Montgomery County, Maryland, is on track to reimpose its indoor mask mandate later this week.
The indoor mask policy is automatically triggered if the county sees seven consecutive days of substantial or higher transmission of COVID-19. The Centers for Disease Control and Prevention defines substantial transmission as greater than 50 cases per 100,000 residents over the past seven days.
The county’s own dashboard indicated the county had marked its seventh day in a row with a case rate higher than 50 on Monday.
However, that doesn’t mean masks are coming back on immediately.
Under the county’s latest Board of Health order, approved by the county council earlier this month, officials are directed to use figures on the CDC’s COVID-19 dashboard — which lags behind Montgomery County’s dashboard by a day.
That means, the official seventh day isn’t likely to be reached until Tuesday.
In addition, county officials have said they will provide a four-day notification period to allow county residents and businesses time to prepare for the change. That means the earliest the mask mandate would be back in effect is first thing Saturday morning.
The data-driven mask policy was introduced in late summer when the county began experiencing an uptick in coronavirus cases driven by the more infectious delta variant.
Earlier this month, the county council, sitting as the board of health, retooled the mask regulations to avoid a whiplash of shifting mask changes.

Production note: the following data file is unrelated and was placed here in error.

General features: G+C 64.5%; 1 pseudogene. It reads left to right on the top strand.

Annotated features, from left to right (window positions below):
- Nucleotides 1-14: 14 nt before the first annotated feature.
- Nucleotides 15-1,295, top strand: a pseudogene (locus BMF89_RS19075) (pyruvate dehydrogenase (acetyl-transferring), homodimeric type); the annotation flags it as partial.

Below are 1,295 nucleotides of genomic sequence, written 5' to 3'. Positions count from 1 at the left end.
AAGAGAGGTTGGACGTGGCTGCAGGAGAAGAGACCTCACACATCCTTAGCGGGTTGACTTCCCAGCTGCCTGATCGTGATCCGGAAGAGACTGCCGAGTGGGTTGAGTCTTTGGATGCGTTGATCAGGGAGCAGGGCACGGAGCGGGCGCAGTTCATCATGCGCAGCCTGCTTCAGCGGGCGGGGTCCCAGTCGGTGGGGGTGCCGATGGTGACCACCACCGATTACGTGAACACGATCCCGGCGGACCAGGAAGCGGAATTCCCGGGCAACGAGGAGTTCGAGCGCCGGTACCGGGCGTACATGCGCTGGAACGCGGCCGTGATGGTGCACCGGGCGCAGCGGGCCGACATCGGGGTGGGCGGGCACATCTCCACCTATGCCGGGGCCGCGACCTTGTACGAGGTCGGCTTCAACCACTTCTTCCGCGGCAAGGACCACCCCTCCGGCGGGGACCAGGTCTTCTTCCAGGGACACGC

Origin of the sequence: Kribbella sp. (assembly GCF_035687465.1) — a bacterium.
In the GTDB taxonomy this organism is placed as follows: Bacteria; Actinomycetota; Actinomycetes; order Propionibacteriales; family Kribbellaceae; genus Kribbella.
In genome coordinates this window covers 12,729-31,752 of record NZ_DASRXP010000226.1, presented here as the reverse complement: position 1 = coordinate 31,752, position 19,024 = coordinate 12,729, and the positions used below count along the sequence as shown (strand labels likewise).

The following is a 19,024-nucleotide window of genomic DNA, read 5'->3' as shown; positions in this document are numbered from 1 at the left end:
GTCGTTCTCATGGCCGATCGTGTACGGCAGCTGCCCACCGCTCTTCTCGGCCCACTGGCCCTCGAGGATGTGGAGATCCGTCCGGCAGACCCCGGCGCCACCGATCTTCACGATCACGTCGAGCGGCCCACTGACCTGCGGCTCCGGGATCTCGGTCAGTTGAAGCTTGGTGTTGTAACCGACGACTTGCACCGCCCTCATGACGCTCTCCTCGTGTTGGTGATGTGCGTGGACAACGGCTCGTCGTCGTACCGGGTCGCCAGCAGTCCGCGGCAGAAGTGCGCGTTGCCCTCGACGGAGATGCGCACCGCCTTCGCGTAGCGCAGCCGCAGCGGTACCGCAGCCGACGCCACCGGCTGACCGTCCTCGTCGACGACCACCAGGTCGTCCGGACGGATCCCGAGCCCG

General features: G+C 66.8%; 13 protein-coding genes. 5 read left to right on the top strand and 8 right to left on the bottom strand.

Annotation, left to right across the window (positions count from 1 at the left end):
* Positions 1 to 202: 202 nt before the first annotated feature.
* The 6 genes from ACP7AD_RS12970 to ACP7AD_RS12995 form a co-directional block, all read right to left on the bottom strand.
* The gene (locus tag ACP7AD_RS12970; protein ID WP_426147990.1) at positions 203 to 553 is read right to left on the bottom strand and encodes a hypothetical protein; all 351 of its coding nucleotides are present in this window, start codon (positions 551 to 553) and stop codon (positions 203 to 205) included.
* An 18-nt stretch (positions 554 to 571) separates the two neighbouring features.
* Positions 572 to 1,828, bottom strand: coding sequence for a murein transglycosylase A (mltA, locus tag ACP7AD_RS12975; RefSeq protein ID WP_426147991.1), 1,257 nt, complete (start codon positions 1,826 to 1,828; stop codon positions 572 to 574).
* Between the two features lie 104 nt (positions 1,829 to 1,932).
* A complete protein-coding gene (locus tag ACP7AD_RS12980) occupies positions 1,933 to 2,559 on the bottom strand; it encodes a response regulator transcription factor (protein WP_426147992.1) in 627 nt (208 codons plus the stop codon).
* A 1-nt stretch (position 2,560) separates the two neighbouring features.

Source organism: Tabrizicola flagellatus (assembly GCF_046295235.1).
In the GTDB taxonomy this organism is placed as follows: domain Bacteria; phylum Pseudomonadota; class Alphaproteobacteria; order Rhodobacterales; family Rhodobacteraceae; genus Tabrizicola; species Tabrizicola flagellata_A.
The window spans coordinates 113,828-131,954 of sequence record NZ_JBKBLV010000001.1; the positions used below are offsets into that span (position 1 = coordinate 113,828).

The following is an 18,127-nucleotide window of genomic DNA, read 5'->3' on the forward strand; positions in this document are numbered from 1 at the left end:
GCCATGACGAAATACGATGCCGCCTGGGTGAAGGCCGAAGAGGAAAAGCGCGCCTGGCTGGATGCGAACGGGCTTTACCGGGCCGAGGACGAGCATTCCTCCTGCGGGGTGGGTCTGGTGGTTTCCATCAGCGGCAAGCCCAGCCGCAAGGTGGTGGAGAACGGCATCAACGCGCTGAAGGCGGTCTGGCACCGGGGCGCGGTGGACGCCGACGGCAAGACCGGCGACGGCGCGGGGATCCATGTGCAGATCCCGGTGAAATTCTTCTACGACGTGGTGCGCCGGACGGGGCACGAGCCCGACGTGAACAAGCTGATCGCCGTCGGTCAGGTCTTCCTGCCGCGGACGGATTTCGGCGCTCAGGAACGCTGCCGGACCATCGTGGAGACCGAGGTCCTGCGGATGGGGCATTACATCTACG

In late October, there was widespread confusion when the mandate was lifted and then set to be triggered again after just two days based on worsening case numbers.
Under the current regulations, the county has to see seven consecutive days of substantial transmission to re-trigger the mask mandate and seven consecutive days of lower-than-substantial transmission for the mask mandate to be revoked.
In addition, the county will rescind the mask policy completely once 85% of the county’s population is fully vaccinated. According to CDC data, as of Saturday, just over 78% of Montgomery County residents have received two doses of a COVID-19 vaccine.
The recent authorization of the Pfizer vaccine for young children ages 5 to 11 is expected to be a boon to the effort to get more county residents vaccinated.
WTOP’s Kate Ryan and Luke Garrett contributed to this report.
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